I used Victory Pattern's Nicola dress and dropped the sleeves. I'm saving the rest of the details for a future post with much better photos of the finished dress! I hope you're all having a good weekend. Are you sewing? 

A Polka Dot Vintage Shirt Dress

Hi there. Have you had a good week? Mine has been rather tiring and trying as I strived to complete a massive pre-holiday to list at work. But that none of that matters anymore as the out of office is on and I can finally unwind and get excited about being on holiday. I'm also excited to share this make with you.

Sew Over It pink Vintage shirt dress 4.jpg

Hot off the heels of my first Sew Over It Vintage Shirt Dress, is another version. I hadn't planned to make another so quickly and this was the surprise make of my sewcation. I totally blame the fabric. I had popped into Masons to get buttons for my sleeveless Granville and spotted the polka dots hiding underneath the counter. After thinking that polka dots should never be stored out of the way, I spotted this dusty pink and white beauty. I knew immediately what it would become. I honestly don't think I have ever put fabric into pre wash as quickly as I did with this, that is how excited I was to use it! 

Thankfully through the excitement came a little voice reminding me to lower the arm holes a little. They fit much better in this version although I should have taken them a tad lower to be fully comfortable. 

Sew Over It pink Vintage Shirt dress 3.jpg

Due to the easy nature of cotton, this dress took no time to complete. The most time consuming part were the buttonholes. When buying the fabric, I decided to get the buttons too. I chose small white ones and knew that I would need more than the eight suggested by the pattern. I settled on twelve. Making the button holes reminded me of a lesson I knew but had forgotten. Sewing machines are, rightly, fussy eaters. I had the prefect matching pink thread that made the white buttons stand out from the fabric. Sadly I couldn't complete my plan as the thread is of poor quality and my machine just churned it up or snapped it with amazing ease. After the second failed attempt I switched to white thread. Lesson firmly re-learnt! 

Sew Over It pink Vintage Shirt Dress.jpg

I lowered the hem by 1.5cm on this version and used my blind hem foot. I did manage to use the pink thread for this and it worked well although it did snap a couple of times. This should have been fair warning for the button holes as I hemmed the dress before adding them. The hem is pretty neat on the outside so no one will know that the inside isn't quite up to scratch. 

Needless to say, I absolutely adore this dress. I seem to have settled on styling it with a white belt and pink sandals or white flats. It feels very 1950s, or Sandy before she met Danny as one of my colleagues told me. Do you agree?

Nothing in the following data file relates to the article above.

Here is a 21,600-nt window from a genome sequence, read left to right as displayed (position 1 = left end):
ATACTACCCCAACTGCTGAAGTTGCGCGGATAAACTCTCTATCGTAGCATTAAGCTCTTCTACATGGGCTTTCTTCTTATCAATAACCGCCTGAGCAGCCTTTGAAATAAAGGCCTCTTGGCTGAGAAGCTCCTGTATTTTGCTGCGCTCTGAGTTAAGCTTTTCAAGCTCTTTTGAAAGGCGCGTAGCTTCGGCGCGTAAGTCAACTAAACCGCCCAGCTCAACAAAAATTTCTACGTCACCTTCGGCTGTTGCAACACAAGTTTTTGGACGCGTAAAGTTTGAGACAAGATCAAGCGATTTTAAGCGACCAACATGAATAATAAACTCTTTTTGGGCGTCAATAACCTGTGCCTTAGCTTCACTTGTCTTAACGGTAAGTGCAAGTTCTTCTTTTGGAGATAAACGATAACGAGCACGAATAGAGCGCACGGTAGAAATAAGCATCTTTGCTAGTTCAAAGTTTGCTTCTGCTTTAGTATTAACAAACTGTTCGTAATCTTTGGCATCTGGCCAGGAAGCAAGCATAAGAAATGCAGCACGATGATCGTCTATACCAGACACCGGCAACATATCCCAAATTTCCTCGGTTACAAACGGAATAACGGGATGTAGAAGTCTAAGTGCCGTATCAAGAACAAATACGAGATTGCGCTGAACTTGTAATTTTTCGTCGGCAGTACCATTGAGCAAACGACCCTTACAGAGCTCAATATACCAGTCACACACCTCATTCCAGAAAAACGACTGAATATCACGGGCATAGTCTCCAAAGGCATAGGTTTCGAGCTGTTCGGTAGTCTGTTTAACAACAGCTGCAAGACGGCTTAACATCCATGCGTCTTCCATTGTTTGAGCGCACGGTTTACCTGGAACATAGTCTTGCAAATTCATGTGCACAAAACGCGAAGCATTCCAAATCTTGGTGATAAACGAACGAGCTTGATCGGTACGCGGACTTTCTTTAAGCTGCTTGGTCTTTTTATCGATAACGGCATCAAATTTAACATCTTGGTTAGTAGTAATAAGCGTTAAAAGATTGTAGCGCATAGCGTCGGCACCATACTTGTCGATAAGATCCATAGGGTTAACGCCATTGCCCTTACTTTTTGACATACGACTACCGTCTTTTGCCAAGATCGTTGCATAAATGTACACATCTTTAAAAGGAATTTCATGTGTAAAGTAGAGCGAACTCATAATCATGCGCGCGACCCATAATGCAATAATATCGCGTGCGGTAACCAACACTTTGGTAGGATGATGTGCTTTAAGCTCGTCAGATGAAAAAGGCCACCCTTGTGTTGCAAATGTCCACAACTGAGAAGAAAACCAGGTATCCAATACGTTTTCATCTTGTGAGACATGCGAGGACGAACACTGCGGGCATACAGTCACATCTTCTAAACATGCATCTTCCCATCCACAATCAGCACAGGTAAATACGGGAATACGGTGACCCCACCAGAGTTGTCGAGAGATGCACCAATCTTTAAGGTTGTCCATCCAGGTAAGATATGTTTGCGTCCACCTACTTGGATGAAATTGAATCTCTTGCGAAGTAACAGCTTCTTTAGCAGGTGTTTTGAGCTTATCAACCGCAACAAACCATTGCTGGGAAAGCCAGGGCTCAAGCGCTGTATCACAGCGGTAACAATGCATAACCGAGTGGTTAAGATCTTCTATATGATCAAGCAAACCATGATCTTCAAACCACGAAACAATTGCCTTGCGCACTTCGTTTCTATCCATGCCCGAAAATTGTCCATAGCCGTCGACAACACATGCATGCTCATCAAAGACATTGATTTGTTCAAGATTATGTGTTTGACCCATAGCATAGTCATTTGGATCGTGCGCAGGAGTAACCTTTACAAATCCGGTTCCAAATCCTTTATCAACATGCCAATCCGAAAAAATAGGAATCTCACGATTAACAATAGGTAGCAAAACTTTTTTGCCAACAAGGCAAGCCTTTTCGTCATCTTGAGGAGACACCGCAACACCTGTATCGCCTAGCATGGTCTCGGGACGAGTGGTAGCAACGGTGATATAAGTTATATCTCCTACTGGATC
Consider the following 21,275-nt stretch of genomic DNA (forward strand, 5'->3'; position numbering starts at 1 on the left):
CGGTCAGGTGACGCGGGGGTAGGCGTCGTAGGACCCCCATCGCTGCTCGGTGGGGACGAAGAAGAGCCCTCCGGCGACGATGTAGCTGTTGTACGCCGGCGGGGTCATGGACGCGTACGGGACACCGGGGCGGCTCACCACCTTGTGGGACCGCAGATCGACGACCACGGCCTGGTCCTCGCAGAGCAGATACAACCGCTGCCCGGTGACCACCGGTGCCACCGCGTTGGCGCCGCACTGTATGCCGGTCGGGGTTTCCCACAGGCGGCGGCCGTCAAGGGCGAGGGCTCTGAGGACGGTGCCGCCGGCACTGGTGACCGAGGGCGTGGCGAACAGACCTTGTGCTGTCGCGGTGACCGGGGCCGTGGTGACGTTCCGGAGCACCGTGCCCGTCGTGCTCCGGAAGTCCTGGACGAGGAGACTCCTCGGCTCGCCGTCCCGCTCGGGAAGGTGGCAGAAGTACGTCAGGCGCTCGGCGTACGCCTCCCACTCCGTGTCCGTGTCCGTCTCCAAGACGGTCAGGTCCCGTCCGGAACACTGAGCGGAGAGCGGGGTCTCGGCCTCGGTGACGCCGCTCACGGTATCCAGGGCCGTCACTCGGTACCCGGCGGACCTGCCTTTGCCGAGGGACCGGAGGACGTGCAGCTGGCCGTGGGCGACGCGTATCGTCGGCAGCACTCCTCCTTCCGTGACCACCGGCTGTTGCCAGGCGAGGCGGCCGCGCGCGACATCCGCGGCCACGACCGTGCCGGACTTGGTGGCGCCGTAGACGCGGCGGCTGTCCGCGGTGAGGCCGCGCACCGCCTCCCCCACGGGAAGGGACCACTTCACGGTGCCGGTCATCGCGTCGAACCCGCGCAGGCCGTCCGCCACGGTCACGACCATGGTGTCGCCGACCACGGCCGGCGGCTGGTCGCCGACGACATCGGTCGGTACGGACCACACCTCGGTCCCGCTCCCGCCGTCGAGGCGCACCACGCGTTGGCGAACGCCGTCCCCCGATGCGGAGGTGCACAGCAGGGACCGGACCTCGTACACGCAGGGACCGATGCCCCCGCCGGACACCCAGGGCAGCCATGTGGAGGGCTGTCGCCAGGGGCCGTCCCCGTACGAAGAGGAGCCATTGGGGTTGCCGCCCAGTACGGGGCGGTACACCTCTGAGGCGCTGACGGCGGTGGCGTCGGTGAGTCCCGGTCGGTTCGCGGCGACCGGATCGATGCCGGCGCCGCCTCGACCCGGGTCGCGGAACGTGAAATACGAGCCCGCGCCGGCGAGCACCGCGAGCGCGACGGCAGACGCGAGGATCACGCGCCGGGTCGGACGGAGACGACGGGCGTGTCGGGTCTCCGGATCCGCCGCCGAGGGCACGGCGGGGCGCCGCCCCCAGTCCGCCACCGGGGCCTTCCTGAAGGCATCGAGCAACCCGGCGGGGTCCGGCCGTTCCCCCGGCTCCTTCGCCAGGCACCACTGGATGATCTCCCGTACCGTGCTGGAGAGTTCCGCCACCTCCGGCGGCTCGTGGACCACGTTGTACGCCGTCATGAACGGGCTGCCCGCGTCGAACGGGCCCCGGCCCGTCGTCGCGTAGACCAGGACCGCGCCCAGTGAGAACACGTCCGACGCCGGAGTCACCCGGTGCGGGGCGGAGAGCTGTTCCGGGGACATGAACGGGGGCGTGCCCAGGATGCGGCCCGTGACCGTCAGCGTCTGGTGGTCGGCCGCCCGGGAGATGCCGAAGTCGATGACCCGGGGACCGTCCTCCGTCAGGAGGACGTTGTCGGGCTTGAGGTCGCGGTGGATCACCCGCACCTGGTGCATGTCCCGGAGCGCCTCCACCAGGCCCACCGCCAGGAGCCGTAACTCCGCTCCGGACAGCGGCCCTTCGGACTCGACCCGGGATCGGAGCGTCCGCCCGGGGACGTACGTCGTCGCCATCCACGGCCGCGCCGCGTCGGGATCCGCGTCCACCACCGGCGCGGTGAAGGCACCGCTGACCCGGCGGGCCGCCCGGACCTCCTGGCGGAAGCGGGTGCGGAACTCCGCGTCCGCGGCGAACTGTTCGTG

Vintage Shirt Dress

Over the past year I have watched many shirt dresses pop up in my blog reader. The almost constant supply of inspiration made me want to join in but I didn't go looking for a pattern. Then the Vintage Shirt Dress from Sew Over It appeared and landed in my letterbox a few days after it had been released.

Sew Over It white Vintage Shirt dress.jpg

I hatched a plan to use this gorgeous white eyelet that has been sat in my stash for a few years. I bought it on my first visit to the Birmingham Rag Market. It was a piece that I was happy to let sit there as I knew that the perfect pattern would eventually come along. I'm sure the eyelet is polycotton as it didn't take well to a hot iron which caused a few problems getting the facings and the collar to sit properly. Underlining was essential for modesty. As the eyelet is fairly thick I chose a lightweight cotton in a bright blue from Minerva to add a fun element to the dress. The two fabrics work well together and I hope that you can see the glimpses of blue through the squares. 

Sew Over It white Vintage Shirt dress 4.jpg

I was surprised by the amount of ease in this pattern. It's not a bad thing, just that I like my clothes to be a little more fitted. I went down a size or two and then did a 2cm FBA, sharing the additional fabric between the pleats and the gathering at the shoulders to ensure the pleats weren't too deep and noticeable. I made no other changes to the pattern, although I'm starting to think that I should have lowered the armholes by a centimetre - they feel a little too high but are comfortable enough to wear. The hem is the suggested 4cm and it hits higher than my normal hem level which is perfect for summer. I would lengthen it for an autumnal/winter version.